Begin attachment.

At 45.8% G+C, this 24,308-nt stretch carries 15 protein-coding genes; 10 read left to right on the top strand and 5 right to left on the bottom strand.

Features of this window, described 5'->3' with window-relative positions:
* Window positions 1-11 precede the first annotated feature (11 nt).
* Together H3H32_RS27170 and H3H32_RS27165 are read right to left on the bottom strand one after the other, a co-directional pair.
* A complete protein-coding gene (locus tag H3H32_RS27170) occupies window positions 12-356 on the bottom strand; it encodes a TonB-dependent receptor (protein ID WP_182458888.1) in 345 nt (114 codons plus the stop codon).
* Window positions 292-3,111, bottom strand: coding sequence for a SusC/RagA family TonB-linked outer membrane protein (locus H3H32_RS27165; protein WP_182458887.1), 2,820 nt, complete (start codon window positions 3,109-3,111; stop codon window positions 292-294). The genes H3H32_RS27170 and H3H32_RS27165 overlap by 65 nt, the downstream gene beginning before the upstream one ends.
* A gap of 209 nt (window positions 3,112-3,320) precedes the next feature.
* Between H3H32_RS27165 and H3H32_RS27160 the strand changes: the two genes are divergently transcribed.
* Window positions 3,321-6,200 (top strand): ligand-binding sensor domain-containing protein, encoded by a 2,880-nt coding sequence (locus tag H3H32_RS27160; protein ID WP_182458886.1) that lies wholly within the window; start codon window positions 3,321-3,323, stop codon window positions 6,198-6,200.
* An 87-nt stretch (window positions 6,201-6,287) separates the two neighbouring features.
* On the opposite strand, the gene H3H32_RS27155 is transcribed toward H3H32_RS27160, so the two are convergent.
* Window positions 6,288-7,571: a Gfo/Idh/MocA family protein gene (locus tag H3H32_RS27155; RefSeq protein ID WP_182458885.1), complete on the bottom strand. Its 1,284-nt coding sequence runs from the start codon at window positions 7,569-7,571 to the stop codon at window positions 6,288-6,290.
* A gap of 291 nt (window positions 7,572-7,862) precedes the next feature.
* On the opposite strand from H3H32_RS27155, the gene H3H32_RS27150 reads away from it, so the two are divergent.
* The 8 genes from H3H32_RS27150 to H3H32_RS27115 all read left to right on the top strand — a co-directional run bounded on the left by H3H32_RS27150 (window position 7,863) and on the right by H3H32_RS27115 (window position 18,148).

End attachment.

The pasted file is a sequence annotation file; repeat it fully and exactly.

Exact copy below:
At 45.8% G+C, this 24,308-nt stretch carries 15 protein-coding genes; 10 read left to right on the top strand and 5 right to left on the bottom strand.

Features of this window, described 5'->3' with window-relative positions:
* Window positions 1-11 precede the first annotated feature (11 nt).
* Together H3H32_RS27170 and H3H32_RS27165 are read right to left on the bottom strand one after the other, a co-directional pair.
* A complete protein-coding gene (locus tag H3H32_RS27170) occupies window positions 12-356 on the bottom strand; it encodes a TonB-dependent receptor (protein ID WP_182458888.1) in 345 nt (114 codons plus the stop codon).
* Window positions 292-3,111, bottom strand: coding sequence for a SusC/RagA family TonB-linked outer membrane protein (locus H3H32_RS27165; protein WP_182458887.1), 2,820 nt, complete (start codon window positions 3,109-3,111; stop codon window positions 292-294). The genes H3H32_RS27170 and H3H32_RS27165 overlap by 65 nt, the downstream gene beginning before the upstream one ends.
* A gap of 209 nt (window positions 3,112-3,320) precedes the next feature.
* Between H3H32_RS27165 and H3H32_RS27160 the strand changes: the two genes are divergently transcribed.
* Window positions 3,321-6,200 (top strand): ligand-binding sensor domain-containing protein, encoded by a 2,880-nt coding sequence (locus tag H3H32_RS27160; protein ID WP_182458886.1) that lies wholly within the window; start codon window positions 3,321-3,323, stop codon window positions 6,198-6,200.
* An 87-nt stretch (window positions 6,201-6,287) separates the two neighbouring features.
* On the opposite strand, the gene H3H32_RS27155 is transcribed toward H3H32_RS27160, so the two are convergent.
* Window positions 6,288-7,571: a Gfo/Idh/MocA family protein gene (locus tag H3H32_RS27155; RefSeq protein ID WP_182458885.1), complete on the bottom strand. Its 1,284-nt coding sequence runs from the start codon at window positions 7,569-7,571 to the stop codon at window positions 6,288-6,290.
* A gap of 291 nt (window positions 7,572-7,862) precedes the next feature.
* On the opposite strand from H3H32_RS27155, the gene H3H32_RS27150 reads away from it, so the two are divergent.
* The 8 genes from H3H32_RS27150 to H3H32_RS27115 all read left to right on the top strand — a co-directional run bounded on the left by H3H32_RS27150 (window position 7,863) and on the right by H3H32_RS27115 (window position 18,148).